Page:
The peace that comes from balance and flexibility represented by two tongues of fire balancing, surrounded by a flexilbe ring of bamboo.
Arlington Budoshin JuJitsu Dojo: Self Defense for the Rest of Us
 
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saiki tanden
(seika tanden)

【せいかたんでん】

臍下丹田

see also: hara
4. lower stomach, located approximately one to two inches below the navel
7. lower abdomen
samurai

【さむらい】

1. [Common Usage] (lit. One Who Serves) a rank of bushi. A samurai serves his lord with absolute obedience. Of great importance to the samurai was the right to wear the daisho and to serve his lord.
2. A class of Bushi (warriors, Shi) attached to a lord at the imperial court. (The word comes from the older word, Saburai, from Saburau, meaning ‘to keep to the side’.) These original Samurai were there for the protection of their lord and were specially trained in martial arts. Later the name was given to all Bushi of a certain rank belonging to warrior families (Buke). Only Samurai were allowed to carry two swords (Daisho). Warriors of a lower rank were more usually called Bushi or Bujin. In the Edo period (1603-1868) the Samurai constituted the dominant social class in Japan. See Bushi, Ronin.
3. (sam'uh-reye) “warrior” or “one who serves” The swordmen of feudal Japan who were impeccably adept at a wide variety of martial practices, particularly the sword, and served a lord and fief. Strict rules and regulations were established for feudal lords and their samurai after A.D. 1600 under the Tokugawa shogunate. They regulated even the length of sword, type of dress, and manner of speach.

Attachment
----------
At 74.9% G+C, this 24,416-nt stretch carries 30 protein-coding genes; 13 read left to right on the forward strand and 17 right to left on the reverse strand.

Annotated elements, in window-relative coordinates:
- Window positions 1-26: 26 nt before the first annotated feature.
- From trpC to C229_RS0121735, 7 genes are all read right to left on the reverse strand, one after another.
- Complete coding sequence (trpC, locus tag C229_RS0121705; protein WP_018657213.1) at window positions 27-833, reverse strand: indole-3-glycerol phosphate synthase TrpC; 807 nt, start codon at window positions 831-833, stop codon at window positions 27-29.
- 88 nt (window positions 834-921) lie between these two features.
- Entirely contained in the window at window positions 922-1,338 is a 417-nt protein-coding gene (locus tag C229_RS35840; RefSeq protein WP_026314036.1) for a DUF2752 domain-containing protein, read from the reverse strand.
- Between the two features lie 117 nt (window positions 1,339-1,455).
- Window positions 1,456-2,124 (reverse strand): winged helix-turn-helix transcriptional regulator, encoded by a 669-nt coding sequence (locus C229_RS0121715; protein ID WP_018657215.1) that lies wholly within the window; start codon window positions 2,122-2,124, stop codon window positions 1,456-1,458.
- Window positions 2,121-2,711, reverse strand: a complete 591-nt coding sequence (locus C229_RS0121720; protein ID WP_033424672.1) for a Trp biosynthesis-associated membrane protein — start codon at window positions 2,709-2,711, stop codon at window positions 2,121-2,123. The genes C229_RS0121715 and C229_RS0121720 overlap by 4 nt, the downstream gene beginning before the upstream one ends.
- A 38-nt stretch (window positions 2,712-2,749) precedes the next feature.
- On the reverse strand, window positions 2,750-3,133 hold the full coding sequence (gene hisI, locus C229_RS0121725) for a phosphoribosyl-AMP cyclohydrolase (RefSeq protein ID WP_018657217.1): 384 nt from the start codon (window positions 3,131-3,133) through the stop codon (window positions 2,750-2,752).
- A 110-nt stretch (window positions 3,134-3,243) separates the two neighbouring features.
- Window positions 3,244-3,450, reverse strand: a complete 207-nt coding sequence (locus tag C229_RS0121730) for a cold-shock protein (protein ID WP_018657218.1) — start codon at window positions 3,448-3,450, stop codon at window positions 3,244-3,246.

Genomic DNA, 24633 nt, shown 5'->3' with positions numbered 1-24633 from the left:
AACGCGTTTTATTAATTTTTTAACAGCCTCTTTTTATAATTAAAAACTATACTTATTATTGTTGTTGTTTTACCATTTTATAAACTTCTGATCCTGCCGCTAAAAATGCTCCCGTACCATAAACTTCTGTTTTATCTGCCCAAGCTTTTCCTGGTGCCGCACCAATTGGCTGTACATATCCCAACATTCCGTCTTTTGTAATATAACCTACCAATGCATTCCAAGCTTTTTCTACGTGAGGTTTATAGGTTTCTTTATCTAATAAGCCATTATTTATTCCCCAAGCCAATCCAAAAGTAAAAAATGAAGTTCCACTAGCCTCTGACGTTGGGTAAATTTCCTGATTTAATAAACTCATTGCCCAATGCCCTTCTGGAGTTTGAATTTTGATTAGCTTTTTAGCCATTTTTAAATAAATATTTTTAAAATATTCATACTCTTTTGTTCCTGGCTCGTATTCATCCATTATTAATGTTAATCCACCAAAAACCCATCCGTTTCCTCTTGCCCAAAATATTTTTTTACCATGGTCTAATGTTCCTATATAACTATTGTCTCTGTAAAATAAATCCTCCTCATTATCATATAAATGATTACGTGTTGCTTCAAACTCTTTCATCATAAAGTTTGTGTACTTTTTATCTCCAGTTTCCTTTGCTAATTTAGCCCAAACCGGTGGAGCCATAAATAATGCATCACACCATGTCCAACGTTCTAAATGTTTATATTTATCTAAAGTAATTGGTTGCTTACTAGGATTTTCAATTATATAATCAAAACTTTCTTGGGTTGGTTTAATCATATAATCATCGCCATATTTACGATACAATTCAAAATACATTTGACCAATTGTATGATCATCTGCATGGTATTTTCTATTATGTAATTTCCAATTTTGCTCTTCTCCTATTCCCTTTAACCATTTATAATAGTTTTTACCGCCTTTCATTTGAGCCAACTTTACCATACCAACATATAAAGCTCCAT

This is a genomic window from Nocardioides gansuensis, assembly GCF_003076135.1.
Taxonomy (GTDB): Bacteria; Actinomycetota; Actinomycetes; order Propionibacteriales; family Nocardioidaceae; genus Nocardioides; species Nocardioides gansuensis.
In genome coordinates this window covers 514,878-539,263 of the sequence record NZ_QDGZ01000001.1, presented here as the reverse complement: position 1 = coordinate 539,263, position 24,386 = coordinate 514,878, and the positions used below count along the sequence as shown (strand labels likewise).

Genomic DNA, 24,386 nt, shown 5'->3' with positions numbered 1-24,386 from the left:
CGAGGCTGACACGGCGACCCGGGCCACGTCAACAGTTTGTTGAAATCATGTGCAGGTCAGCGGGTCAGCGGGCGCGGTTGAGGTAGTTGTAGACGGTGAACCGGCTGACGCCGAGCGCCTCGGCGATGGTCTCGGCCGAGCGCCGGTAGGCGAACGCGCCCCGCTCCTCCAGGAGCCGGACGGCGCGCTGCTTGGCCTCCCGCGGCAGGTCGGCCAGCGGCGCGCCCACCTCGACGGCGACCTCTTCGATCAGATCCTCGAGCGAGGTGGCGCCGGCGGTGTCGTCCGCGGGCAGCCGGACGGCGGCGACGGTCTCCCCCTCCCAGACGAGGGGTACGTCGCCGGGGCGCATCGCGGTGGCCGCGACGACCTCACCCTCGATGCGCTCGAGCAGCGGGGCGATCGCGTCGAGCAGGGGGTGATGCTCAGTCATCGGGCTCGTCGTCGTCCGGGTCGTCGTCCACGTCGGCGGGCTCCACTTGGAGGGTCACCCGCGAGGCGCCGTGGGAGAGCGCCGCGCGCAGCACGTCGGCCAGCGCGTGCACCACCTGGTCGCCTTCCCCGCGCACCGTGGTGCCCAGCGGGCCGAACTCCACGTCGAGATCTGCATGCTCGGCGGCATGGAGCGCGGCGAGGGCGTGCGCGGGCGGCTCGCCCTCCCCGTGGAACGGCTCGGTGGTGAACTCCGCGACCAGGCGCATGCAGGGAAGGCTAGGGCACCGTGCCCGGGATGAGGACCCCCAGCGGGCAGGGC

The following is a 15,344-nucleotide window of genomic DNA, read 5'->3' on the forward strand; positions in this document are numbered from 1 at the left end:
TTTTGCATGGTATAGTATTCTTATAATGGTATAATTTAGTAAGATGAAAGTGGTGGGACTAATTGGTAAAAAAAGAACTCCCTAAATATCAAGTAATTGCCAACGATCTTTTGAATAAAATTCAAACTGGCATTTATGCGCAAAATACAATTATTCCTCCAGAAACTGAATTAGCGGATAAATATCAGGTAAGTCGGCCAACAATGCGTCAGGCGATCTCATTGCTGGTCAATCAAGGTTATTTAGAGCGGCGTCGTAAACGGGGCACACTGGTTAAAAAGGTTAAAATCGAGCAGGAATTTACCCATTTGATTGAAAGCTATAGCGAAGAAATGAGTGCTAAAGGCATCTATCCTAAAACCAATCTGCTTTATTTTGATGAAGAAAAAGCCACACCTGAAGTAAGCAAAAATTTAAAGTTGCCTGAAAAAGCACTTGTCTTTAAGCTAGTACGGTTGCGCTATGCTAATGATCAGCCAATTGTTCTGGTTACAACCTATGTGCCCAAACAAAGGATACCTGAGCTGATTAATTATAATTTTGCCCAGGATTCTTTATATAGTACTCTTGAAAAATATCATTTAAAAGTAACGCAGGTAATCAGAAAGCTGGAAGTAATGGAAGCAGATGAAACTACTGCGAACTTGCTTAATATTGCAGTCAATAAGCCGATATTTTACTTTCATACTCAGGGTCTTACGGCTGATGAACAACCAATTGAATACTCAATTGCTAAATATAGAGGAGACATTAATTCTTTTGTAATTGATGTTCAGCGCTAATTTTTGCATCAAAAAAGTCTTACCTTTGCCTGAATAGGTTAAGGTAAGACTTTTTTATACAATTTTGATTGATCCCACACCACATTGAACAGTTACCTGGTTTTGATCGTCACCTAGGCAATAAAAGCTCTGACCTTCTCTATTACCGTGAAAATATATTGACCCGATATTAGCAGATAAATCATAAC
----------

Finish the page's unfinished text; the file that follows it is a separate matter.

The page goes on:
10. The word is taken from the Japanese verb “to serve as an attendant.” Samurai were Japanese warriors who were in the service of the great warrior class families. They felt the sword and the soul were intertwined and thus followed an ethical code, called the Way of the Bow and Horse, later called Bushido, the Way of the Warrior. Samurai referred to themselves as “bushi” or “warrior,” whereas the other classes called them samurai, “attendant.”
See also: Wikipedia
senpai

【せんぱい】

先輩

1. [Common Usage] one’s senior, the opposite of a kohai
2. The Master-At-Arms in the Dojo. His students are often called kohai.